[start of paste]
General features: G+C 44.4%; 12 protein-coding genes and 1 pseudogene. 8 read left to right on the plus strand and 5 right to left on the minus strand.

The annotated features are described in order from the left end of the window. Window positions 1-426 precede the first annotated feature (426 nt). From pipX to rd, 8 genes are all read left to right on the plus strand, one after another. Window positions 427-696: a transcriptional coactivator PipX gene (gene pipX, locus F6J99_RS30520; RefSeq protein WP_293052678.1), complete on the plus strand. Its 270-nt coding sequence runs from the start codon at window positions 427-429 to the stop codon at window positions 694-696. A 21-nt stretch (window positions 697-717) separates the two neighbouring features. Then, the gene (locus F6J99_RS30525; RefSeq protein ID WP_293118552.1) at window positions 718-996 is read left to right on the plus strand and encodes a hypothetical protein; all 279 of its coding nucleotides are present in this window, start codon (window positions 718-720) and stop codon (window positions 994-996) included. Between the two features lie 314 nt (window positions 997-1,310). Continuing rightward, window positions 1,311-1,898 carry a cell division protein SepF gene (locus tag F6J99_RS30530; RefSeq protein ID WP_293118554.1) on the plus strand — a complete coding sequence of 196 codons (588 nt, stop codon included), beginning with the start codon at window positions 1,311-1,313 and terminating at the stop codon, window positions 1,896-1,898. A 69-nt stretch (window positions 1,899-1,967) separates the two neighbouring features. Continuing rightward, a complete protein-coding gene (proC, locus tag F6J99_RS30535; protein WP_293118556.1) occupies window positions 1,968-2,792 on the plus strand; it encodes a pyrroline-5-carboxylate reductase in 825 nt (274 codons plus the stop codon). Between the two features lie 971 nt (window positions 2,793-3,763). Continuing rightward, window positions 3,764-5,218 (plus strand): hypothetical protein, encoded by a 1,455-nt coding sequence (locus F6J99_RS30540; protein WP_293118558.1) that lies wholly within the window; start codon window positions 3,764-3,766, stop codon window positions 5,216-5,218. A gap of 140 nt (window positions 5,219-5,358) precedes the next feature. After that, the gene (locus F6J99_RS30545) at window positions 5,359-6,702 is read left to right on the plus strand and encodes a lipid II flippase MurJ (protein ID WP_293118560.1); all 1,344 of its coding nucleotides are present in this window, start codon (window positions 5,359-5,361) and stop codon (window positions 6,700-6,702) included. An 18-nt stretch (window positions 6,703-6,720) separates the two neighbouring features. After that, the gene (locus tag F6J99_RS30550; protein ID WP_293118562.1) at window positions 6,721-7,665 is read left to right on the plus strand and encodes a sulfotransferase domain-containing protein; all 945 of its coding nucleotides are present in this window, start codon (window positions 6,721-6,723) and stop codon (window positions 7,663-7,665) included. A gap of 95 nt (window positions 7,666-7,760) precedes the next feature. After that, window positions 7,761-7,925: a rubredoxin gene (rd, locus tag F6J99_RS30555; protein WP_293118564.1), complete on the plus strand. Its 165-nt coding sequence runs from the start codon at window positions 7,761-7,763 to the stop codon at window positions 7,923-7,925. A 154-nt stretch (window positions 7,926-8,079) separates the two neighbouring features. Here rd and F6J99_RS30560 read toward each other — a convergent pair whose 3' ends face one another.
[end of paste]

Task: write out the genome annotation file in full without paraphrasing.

General features: G+C 44.4%; 12 protein-coding genes and 1 pseudogene. 8 read left to right on the plus strand and 5 right to left on the minus strand.

The annotated features are described in order from the left end of the window. Window positions 1-426 precede the first annotated feature (426 nt). From pipX to rd, 8 genes are all read left to right on the plus strand, one after another. Window positions 427-696: a transcriptional coactivator PipX gene (gene pipX, locus F6J99_RS30520; RefSeq protein WP_293052678.1), complete on the plus strand. Its 270-nt coding sequence runs from the start codon at window positions 427-429 to the stop codon at window positions 694-696. A 21-nt stretch (window positions 697-717) separates the two neighbouring features. Then, the gene (locus F6J99_RS30525; RefSeq protein ID WP_293118552.1) at window positions 718-996 is read left to right on the plus strand and encodes a hypothetical protein; all 279 of its coding nucleotides are present in this window, start codon (window positions 718-720) and stop codon (window positions 994-996) included. Between the two features lie 314 nt (window positions 997-1,310). Continuing rightward, window positions 1,311-1,898 carry a cell division protein SepF gene (locus tag F6J99_RS30530; RefSeq protein ID WP_293118554.1) on the plus strand — a complete coding sequence of 196 codons (588 nt, stop codon included), beginning with the start codon at window positions 1,311-1,313 and terminating at the stop codon, window positions 1,896-1,898. A 69-nt stretch (window positions 1,899-1,967) separates the two neighbouring features. Continuing rightward, a complete protein-coding gene (proC, locus tag F6J99_RS30535; protein WP_293118556.1) occupies window positions 1,968-2,792 on the plus strand; it encodes a pyrroline-5-carboxylate reductase in 825 nt (274 codons plus the stop codon). Between the two features lie 971 nt (window positions 2,793-3,763). Continuing rightward, window positions 3,764-5,218 (plus strand): hypothetical protein, encoded by a 1,455-nt coding sequence (locus F6J99_RS30540; protein WP_293118558.1) that lies wholly within the window; start codon window positions 3,764-3,766, stop codon window positions 5,216-5,218. A gap of 140 nt (window positions 5,219-5,358) precedes the next feature. After that, the gene (locus F6J99_RS30545) at window positions 5,359-6,702 is read left to right on the plus strand and encodes a lipid II flippase MurJ (protein ID WP_293118560.1); all 1,344 of its coding nucleotides are present in this window, start codon (window positions 5,359-5,361) and stop codon (window positions 6,700-6,702) included. An 18-nt stretch (window positions 6,703-6,720) separates the two neighbouring features. After that, the gene (locus tag F6J99_RS30550; protein ID WP_293118562.1) at window positions 6,721-7,665 is read left to right on the plus strand and encodes a sulfotransferase domain-containing protein; all 945 of its coding nucleotides are present in this window, start codon (window positions 6,721-6,723) and stop codon (window positions 7,663-7,665) included. A gap of 95 nt (window positions 7,666-7,760) precedes the next feature. After that, window positions 7,761-7,925: a rubredoxin gene (rd, locus tag F6J99_RS30555; protein WP_293118564.1), complete on the plus strand. Its 165-nt coding sequence runs from the start codon at window positions 7,761-7,763 to the stop codon at window positions 7,923-7,925. A 154-nt stretch (window positions 7,926-8,079) separates the two neighbouring features. Here rd and F6J99_RS30560 read toward each other — a convergent pair whose 3' ends face one another.